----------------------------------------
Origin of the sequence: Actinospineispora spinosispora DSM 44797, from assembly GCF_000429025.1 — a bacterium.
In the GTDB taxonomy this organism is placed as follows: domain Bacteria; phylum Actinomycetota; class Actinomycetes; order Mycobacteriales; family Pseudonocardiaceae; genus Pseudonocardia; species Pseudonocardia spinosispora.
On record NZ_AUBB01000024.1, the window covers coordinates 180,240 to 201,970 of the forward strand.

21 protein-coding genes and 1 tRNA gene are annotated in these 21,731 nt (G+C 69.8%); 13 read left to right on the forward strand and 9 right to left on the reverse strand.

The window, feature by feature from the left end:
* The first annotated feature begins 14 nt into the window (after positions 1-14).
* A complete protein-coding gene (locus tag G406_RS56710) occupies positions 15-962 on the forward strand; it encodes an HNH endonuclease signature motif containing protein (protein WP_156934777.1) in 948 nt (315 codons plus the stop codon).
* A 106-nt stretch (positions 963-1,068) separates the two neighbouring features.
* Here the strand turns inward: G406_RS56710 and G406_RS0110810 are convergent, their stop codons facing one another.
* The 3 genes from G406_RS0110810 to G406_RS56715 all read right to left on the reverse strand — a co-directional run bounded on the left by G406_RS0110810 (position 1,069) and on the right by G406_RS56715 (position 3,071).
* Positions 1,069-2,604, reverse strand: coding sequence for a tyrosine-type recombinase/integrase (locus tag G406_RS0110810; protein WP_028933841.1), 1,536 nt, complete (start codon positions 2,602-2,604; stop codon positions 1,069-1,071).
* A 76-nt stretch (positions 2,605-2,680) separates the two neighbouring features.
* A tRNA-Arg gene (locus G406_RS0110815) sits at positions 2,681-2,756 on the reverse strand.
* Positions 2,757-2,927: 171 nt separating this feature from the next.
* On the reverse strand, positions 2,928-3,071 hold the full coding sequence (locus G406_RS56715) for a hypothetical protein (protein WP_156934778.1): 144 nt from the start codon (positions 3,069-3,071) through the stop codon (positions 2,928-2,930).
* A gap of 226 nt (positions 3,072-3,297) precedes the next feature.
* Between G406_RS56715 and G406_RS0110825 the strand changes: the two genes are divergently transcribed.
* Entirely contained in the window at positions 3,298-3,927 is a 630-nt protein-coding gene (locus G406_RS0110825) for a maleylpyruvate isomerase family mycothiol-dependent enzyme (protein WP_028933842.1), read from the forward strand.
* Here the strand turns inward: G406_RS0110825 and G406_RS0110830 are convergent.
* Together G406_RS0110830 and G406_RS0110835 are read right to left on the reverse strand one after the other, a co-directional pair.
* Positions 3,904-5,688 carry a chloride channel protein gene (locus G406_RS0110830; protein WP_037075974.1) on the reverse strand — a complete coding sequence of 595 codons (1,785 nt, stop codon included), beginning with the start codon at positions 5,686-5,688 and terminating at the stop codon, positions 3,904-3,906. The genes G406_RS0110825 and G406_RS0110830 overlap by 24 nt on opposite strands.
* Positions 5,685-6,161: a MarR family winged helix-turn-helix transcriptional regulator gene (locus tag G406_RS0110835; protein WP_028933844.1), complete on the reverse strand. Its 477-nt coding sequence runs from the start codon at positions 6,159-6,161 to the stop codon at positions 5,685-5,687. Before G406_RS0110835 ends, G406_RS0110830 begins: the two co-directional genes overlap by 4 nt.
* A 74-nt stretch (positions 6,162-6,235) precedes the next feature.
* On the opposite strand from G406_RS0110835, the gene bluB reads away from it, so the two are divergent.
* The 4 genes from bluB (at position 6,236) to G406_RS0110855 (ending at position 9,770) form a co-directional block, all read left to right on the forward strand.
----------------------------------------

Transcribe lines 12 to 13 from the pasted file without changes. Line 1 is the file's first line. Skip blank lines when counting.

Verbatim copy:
* A 76-nt stretch (positions 2,605-2,680) separates the two neighbouring features.
* A tRNA-Arg gene (locus G406_RS0110815) sits at positions 2,681-2,756 on the reverse strand.